THIS LITTLE UNDERGROUND
Even if you didn’t realize that St. Patrick’s Day
was coming, the concert calendars would’ve Paul Revered you with the Celtic-punk invasion of the Dropkick Murphys
(Mar. 8, House of Blues) and the Real McKenzies
(Mar. 9, Backbooth) that descended upon Orlando in a 24-hour period.
I have a bit of a thing for traditional Irish music
and how well it dovetails with punk. Maybe even more than that, I have a thing for the somewhat divisive bagpipes.
Well, almost no one does all that as roaringly or well as the Murphys.
I’ve seen them numerous times but it’s been years, possibly even a decade. In that time, they haven’t simply gotten bigger and broader, they’ve woven themselves deeper into the rich American tapestry,
going from hardcore hooligans to folk heroes as Boston’s rock & roll laureates.
I never really forgot how primary their appeal is. This show, however, was a forceful and triumphant reminder. Their songs are nothing if not emotionally straightforward.
They’re guilelessly obvious in a way that – like, say, love or parenthood – always feels cliché to write about. But when you’re there face to face with it and feeling it with all senses, well, it becomes viscerally universal.
Besides, the Murphys are all about heart, not art. Their blue-collar music’s got ethos and soul. It’s populist in ways far more authentic and virtuous than the people who usually co-opt the stance for politics. Their depiction of the majesty and heroism of the working class
in anthem after ringing anthem has made them one of the preeminent icons of America’s by-the-bootstraps immigrant culture, the one that the Right loves to downplay. And the Murphys do it loud, proud and with maximum pageantry.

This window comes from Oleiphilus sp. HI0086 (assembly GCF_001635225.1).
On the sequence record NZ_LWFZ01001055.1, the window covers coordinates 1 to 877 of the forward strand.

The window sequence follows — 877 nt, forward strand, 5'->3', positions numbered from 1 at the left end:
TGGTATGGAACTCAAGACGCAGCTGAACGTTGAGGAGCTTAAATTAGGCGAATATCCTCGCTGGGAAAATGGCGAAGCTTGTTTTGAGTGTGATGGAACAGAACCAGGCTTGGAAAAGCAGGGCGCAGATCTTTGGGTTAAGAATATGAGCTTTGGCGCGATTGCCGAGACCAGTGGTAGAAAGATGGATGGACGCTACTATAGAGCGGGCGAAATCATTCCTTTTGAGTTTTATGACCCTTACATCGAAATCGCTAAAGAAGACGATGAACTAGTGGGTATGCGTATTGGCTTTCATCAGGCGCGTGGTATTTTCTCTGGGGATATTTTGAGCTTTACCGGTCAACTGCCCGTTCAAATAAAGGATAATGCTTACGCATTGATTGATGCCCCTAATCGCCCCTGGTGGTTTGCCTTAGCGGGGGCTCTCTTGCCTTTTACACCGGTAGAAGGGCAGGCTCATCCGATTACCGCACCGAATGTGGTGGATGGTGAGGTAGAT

Also, as this 2013 NYC show proves, they will beat some Nazi bonehead ass
What further bodes well for their legacy is that they’re a band that’s shown a remarkable ability to age. They’ve now become a multi-generational phenomenon
and are positioned to become a heritage act. What was once a boys night out is now a family affair. Kids were everywhere at the concert – in the crowd and even onstage, and not just during their all-aboard finale where the audience is welcomed up. They brought up 10-year-old Floridian Teagan Lynch
to sing the female parts of their classic duet “The Dirty Glass”:
According to singer-bassist Ken Casey on video captured a couple nights before at the St. Pete show, she’s the daughter of a friend (Gene Lynch) who actually tried out to be a singer for the Murphys back in the day and later relocated here.
For a socially conscious people’s band like them, though, the Murphys did miss a pretty big connective opportunity with Orlando as a fellow city of modern terrorist tragedy.
But that’s not a lapse in their show, just something that would’ve made for a truly historical moment. On all other counts, though, they brought their famous and peerless spirit with grand production to match.
For any of you Erin go Bros that want to keep the shamrock party going, Flogging Molly
will be playing House of Blues on Mar. 26.
This Little Underground is Orlando Weekly's music column providing perspective, live reviews and news on the city's music scene.
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